A
Literary Saloon
&
Site of Review.

Trying to meet all your book preview and review needs.



Contents:
Main
the Best
the Rest
Review Index
Links

weblog

crQ

RSS

to e-mail us:


support the site


buy us books !
Amazon wishlist



In Association with Amazon.com


In association with Amazon.com - UK


In association with Amazon.ca - Canada


In 
Partnerschaft 
mit 
Amazon.de


En 
partenariat 
avec 
amazon.fr

the Complete Review
the complete review - fiction



Mountains Painted with Turmeric

by
Lil Bahadur Chettri


general information | review summaries | our review | links | about the author

To purchase Mountains Painted with Turmeric



Title: Mountains Painted with Turmeric
Author: Lil Bahadur Chettri
Genre: Novel
Written: 1957 (Eng. 2008)
Length: 122 pages
Original in: Nepali
Availability: Mountains Painted with Turmeric - US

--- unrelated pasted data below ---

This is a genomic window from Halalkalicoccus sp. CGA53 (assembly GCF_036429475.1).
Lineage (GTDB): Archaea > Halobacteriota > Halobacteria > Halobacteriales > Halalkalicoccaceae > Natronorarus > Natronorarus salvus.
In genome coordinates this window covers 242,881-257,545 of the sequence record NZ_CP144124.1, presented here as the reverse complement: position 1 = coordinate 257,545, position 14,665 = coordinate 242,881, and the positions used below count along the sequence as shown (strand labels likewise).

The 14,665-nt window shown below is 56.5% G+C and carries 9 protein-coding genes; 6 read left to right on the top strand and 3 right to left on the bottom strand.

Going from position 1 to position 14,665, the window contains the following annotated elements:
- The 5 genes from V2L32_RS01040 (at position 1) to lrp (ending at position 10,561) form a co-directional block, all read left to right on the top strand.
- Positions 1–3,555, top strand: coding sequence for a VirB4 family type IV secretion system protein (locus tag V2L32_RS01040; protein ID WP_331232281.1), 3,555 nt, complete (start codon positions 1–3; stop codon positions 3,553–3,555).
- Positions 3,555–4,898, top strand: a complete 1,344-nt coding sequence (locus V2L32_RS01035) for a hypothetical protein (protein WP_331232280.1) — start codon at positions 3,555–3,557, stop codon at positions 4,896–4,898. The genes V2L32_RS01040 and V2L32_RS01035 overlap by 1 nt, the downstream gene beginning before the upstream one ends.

Mountains Painted with Turmeric - UK
Mountains Painted with Turmeric - Canada
  • Nepali title: बसाईं
  • Translated, and with a Foreword and Afterword: Nepali Critics and Basain, by Michael J. Hutt

- Return to top of the page -



Our Assessment:

B+ : bleak but effective picture of life in rural Nepal

See our review for fuller assessment.




Review Summaries
Source Rating Date Reviewer
The Japan Times . 6/1/2008 Donald Richie
Nepali Times . 18-24/1/2008 Kunda Dixit
Time (Asia) . 31/1/2008 Tim Kindseth


  From the Reviews: